8. The word “lager” came from the German word “lagern” (which means “to store”).Whether or not lager beers are an overarching categorical style or different to ales once the yeast has fermented the otherwise agnostic wort is up for debate. However, the defining feature of lager beers is “bottom fermentation.” Moreover, maturation occurs at colder temperatures following fermentation with the yeast resorbing unwanted characters. Once filtered the result is a clean crisp appearance and complexion.

9. Budweiser is as much a hotly contested trademark (fought by AB InBev and the brewers of Budvar) as it is a generic name for a regional beer style. Just as Pilsners originated in Plzen, beers originating from Budweis are known as Budweisers.

10. Forget the shame of the football hooligan stereotype and the incessant and unfounded rhetoric that IPAs go great with spicy food. Modern curries, particularly spicy ones such as Rogan Josh, beef vindaloo and (albeit inauthentic) spicy rendang lend themselves well to enjoying with a lager because of cleansing and complimentary elements. A pale lager’s carbonation strips the tongue of the fat and spicy heat, while the floral spicy notes compliment those of the curry. Go for a Czech Pilsner if your curry is a creamy though no less spicy number as the slight sweetness will play off both elements nicely.

Just remember that beer does not temper spicy food. Both alcohol and capsaicin are irritants and will conspire together on your tongue. Not even a 5 per cent lager will save you!

Combination Singapore/Malay curry; replete with spicy lamb, hot rendang, pumpkin and more; appropriately paired with a draught-poured pint of Tiger Beer. Perfection! 

The Ultimate Lager & Pilsner Sixer

It is worth noting the following six beers are generally available at most independent retailers and Dan Murphy’s stores, with an emphasis on Australian and new Zealand offerings where freshness is a factor. A last confirmed sighting is also included in the description.

Budvar: Czech Lager
Last confirmed sighting: Readily available almost anywhere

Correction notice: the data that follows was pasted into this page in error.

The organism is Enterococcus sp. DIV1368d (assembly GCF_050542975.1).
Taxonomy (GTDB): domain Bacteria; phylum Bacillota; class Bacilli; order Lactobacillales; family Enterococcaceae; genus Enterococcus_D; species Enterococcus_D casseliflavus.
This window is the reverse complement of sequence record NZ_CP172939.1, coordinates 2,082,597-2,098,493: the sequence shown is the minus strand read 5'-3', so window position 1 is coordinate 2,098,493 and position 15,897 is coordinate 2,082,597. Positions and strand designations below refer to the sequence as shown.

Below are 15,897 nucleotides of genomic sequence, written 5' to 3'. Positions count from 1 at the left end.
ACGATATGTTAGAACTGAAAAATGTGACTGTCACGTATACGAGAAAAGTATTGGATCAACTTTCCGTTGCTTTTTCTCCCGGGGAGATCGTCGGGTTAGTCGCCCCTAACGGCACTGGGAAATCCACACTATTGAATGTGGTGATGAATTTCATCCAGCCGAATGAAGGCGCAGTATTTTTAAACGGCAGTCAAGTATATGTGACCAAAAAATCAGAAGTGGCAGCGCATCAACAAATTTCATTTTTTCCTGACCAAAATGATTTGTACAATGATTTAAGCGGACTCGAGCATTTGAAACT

While this blog endeavours to showcase as many fresh Australian beers as possible, it’s worth going back to school with a few Old World examples of any given style. Just be sure to investigate best after / bottling dates when looking at imported beers lest you end up buying a beer with all the hop character of Skippy the Kangaroo following a three-day bender. Budvar, when fresh, is the quintessential Czech Pilsner. Its distinct slightly sweet backbone is offset by fresh cut grass, floral and restrained bitter Saaz hop characters.

Weihenstephaner: Pils
Last confirmed sighting: Dan Murphy’s, Canning Vale
The oldest still-operating brewery in the world is for many a gateway into craft - or well crafted - beers, although most drinkers go down the Hefe-weissbier route. Ignore the Pils at your peril, however, for it is among the world’s most essential beers. With the higher water sulfate level as is common in Germany, the finish on Weihenstephaner’s Pils is drier, hoppier and more refreshing than that of Budvar.

Balter Brewing: Pilsner
Last confirmed sighting: Mane Liquor, Perth
Lovers of Old World lagers and Pilsners will find a lot to celebrate here. Queensland’s overnight success story Balter has created an Australian (in location only( take on a traditional Pilsner. Using all Noble hops and no fancy gimmickery, you won’t be able to stop at just one. Given its freshness and much shorter time spent travelling than any given imported lager, it’s easy to see it stocking fridges from Mandurah to Minnamurra and from Gympie to Glenorchy.

Garage Project: Hops en Pointe
Last confirmed sighting: Mane Liquor, Perth
Garage Project is back on Australian shelves following a short hiatus. Among the newly arrived offerings is the esoteric, boundary pushing Hops en Pointe, a Pilsner utilising Champagne yeast during fermentation. As fresh as the first sunny day after a week of rain in Champagne, Hops en Pointe is guaranteed to have you sliding over towards the 5 when checking it in on Untappd.

Garage Project: Day of the Dead
Last confirmed sighting: Mane Liquor, Perth
With every Ultimate Sixer the objective is to share the love among the brewers, but with Garage Project’s 2017 release of Day of the Dead and its hotter, spicier sister (pun very much not intended!) La Calavera Catrina incoming, resistance proved futile. Day of the Dead is a dark lager infused with blue agave, cocoa and a hint of chilli, inspired by the Aztec xocolati drink. The resulting beer is well rounded, nuanced and delicate with notes of sweet cocoa, smoke and vanilla. What’s not to love?

Dainton Beer: New World Dark Lager
Last confirmed sighting: Mane Liquor, Perth